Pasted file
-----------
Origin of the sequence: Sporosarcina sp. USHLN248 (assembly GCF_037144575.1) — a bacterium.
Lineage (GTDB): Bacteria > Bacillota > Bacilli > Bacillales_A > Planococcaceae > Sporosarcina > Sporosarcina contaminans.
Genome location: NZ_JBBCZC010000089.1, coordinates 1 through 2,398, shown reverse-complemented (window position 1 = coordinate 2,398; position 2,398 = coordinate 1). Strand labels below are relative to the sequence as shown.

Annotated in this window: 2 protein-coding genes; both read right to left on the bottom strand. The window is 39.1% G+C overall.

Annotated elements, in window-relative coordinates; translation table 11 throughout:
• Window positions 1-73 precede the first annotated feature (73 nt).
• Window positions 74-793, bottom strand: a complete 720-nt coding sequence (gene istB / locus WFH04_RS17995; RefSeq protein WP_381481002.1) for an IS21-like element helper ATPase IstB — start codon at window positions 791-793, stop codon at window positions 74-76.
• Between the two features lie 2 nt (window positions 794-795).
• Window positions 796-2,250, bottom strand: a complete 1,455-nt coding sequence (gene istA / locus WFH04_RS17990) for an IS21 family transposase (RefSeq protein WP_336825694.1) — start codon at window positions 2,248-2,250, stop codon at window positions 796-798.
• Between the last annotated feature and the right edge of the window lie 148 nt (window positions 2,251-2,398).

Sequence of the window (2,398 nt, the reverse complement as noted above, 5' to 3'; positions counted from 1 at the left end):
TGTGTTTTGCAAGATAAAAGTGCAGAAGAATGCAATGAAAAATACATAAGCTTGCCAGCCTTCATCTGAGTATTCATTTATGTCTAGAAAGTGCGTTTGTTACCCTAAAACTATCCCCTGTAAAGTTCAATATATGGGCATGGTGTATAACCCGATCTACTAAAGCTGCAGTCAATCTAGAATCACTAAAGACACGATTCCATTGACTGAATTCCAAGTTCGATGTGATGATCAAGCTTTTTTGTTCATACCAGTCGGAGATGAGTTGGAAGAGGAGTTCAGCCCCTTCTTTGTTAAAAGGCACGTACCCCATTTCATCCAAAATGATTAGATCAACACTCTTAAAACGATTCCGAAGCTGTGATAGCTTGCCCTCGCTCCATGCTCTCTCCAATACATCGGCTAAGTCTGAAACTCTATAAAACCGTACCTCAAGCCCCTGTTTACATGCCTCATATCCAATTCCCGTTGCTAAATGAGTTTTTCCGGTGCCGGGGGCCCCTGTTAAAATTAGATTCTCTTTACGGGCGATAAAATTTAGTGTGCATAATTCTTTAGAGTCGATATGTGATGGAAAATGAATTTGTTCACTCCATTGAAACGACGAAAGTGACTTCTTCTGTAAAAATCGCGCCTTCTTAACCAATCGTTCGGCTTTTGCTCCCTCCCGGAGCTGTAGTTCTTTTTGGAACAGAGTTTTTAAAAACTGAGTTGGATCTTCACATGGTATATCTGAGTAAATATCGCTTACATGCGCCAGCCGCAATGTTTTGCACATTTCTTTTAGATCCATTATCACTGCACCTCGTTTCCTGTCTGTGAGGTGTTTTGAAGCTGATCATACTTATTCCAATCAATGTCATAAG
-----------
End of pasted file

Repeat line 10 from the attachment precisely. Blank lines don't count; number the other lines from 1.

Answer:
• Between the last annotated feature and the right edge of the window lie 148 nt (window positions 2,251-2,398).